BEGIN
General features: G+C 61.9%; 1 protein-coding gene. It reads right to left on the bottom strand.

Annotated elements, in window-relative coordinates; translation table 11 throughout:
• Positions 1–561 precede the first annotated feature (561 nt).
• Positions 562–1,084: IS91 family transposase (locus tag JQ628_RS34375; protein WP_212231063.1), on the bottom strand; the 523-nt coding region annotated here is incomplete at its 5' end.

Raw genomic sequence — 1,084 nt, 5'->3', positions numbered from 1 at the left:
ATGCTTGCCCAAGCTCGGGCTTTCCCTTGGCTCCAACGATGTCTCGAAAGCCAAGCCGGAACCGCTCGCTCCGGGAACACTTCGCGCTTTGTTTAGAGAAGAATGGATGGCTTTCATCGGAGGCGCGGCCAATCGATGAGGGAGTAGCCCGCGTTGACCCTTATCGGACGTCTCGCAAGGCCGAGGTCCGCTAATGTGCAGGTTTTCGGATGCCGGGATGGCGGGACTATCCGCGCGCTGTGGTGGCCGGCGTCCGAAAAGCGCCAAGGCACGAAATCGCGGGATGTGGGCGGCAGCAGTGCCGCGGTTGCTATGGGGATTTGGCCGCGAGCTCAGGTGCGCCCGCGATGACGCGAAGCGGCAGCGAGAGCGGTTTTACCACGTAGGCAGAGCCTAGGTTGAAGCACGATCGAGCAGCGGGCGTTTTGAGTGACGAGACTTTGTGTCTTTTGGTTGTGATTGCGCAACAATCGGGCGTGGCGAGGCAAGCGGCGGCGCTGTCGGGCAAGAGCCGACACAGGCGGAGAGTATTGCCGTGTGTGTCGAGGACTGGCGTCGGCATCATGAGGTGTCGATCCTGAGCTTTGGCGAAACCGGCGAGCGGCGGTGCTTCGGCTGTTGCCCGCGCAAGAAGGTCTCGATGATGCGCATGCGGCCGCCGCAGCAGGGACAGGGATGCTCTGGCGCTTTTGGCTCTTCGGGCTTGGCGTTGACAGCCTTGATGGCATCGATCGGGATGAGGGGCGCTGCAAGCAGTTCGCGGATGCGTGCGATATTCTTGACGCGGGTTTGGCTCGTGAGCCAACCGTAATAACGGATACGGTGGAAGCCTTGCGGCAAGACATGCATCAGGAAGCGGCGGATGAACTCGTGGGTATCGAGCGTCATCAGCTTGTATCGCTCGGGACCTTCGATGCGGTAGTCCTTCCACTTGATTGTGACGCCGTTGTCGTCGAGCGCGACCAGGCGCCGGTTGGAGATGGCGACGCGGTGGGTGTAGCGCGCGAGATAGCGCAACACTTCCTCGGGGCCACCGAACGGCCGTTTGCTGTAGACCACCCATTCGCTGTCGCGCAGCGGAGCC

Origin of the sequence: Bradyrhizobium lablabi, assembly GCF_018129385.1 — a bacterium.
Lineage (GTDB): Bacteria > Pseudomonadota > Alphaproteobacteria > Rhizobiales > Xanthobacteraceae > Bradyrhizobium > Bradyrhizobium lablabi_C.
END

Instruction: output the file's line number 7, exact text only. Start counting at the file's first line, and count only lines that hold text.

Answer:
Origin of the sequence: Bradyrhizobium lablabi, assembly GCF_018129385.1 — a bacterium.